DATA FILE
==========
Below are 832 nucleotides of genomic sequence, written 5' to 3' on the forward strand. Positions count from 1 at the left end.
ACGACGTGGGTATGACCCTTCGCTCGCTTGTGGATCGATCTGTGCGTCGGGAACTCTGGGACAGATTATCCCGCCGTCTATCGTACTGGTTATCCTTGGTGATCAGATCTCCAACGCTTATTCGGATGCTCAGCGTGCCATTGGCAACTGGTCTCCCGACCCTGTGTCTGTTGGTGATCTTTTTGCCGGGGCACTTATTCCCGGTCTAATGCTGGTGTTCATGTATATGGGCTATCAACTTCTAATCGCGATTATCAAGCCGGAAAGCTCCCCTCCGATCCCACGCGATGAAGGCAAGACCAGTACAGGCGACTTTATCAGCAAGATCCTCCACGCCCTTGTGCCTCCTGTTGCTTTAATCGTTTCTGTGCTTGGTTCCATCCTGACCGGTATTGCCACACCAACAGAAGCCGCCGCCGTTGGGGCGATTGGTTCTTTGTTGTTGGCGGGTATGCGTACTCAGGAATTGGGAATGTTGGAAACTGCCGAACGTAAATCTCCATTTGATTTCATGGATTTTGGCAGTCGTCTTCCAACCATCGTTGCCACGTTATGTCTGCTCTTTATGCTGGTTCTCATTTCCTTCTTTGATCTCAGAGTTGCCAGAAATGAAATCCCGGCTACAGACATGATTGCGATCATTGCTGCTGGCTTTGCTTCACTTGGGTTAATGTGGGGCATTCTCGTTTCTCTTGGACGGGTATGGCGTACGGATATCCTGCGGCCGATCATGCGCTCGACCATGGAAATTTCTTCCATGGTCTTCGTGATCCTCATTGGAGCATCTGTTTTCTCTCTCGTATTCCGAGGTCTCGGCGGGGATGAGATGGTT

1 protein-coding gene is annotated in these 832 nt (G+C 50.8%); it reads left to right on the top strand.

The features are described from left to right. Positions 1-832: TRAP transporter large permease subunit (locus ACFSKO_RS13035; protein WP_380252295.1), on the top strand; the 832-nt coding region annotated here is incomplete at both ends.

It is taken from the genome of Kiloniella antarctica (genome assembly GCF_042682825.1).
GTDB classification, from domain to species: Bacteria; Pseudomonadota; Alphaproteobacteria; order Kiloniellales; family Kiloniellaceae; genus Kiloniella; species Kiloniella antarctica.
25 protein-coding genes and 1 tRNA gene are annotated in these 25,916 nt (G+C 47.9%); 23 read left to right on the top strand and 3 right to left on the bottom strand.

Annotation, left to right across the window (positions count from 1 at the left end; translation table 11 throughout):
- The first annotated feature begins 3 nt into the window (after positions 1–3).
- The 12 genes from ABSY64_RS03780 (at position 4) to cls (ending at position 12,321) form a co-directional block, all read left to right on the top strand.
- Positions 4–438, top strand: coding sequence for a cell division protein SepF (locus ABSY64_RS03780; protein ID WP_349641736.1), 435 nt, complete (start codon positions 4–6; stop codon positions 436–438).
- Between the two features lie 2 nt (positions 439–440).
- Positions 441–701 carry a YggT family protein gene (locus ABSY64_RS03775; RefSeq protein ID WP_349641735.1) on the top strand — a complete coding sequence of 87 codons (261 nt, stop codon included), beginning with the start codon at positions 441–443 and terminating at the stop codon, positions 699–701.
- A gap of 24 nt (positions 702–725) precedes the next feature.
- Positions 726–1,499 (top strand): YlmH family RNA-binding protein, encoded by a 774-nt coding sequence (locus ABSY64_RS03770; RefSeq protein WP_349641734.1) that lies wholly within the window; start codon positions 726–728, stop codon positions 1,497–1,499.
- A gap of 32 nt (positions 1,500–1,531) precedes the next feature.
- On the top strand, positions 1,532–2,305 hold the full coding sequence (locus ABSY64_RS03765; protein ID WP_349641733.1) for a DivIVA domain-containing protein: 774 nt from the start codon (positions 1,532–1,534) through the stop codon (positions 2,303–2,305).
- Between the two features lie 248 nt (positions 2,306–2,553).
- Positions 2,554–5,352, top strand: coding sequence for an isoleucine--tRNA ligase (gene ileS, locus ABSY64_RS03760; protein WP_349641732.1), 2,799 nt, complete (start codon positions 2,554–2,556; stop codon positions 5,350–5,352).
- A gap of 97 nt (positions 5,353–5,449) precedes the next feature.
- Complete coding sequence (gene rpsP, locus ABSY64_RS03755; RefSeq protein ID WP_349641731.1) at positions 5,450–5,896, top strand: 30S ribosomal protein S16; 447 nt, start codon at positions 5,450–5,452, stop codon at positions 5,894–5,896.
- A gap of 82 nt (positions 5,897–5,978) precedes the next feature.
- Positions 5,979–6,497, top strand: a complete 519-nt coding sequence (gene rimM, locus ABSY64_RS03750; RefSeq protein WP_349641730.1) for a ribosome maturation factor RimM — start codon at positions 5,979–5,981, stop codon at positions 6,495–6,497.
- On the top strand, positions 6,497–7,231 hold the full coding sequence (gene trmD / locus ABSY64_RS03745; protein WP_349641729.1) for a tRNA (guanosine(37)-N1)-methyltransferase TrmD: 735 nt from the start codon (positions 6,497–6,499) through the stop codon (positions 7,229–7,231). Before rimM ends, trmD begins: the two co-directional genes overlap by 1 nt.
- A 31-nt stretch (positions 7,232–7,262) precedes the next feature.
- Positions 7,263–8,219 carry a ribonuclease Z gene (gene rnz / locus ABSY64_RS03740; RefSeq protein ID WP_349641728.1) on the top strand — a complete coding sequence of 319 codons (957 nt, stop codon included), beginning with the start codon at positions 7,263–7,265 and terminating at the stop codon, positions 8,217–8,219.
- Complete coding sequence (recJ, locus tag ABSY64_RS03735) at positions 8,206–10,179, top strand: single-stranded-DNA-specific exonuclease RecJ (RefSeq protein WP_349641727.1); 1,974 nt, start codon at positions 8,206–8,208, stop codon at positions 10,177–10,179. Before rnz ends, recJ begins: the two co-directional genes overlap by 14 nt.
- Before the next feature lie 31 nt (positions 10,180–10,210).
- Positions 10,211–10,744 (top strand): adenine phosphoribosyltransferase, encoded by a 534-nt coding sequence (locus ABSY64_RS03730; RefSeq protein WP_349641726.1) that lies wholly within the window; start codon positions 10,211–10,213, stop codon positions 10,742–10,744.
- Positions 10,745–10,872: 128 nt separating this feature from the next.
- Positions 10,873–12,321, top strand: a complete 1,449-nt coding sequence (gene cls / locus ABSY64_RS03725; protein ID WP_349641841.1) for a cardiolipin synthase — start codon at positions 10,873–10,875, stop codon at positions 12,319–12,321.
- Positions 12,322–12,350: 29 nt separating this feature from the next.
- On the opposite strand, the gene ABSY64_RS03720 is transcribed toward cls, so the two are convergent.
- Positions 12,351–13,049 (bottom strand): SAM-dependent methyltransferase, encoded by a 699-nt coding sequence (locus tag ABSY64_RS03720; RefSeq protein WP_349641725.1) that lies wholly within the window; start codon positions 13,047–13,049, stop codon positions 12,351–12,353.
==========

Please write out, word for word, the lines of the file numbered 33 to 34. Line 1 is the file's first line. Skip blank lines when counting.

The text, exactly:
- On the opposite strand, the gene ABSY64_RS03720 is transcribed toward cls, so the two are convergent.
- Positions 12,351–13,049 (bottom strand): SAM-dependent methyltransferase, encoded by a 699-nt coding sequence (locus tag ABSY64_RS03720; RefSeq protein WP_349641725.1) that lies wholly within the window; start codon positions 13,047–13,049, stop codon positions 12,351–12,353.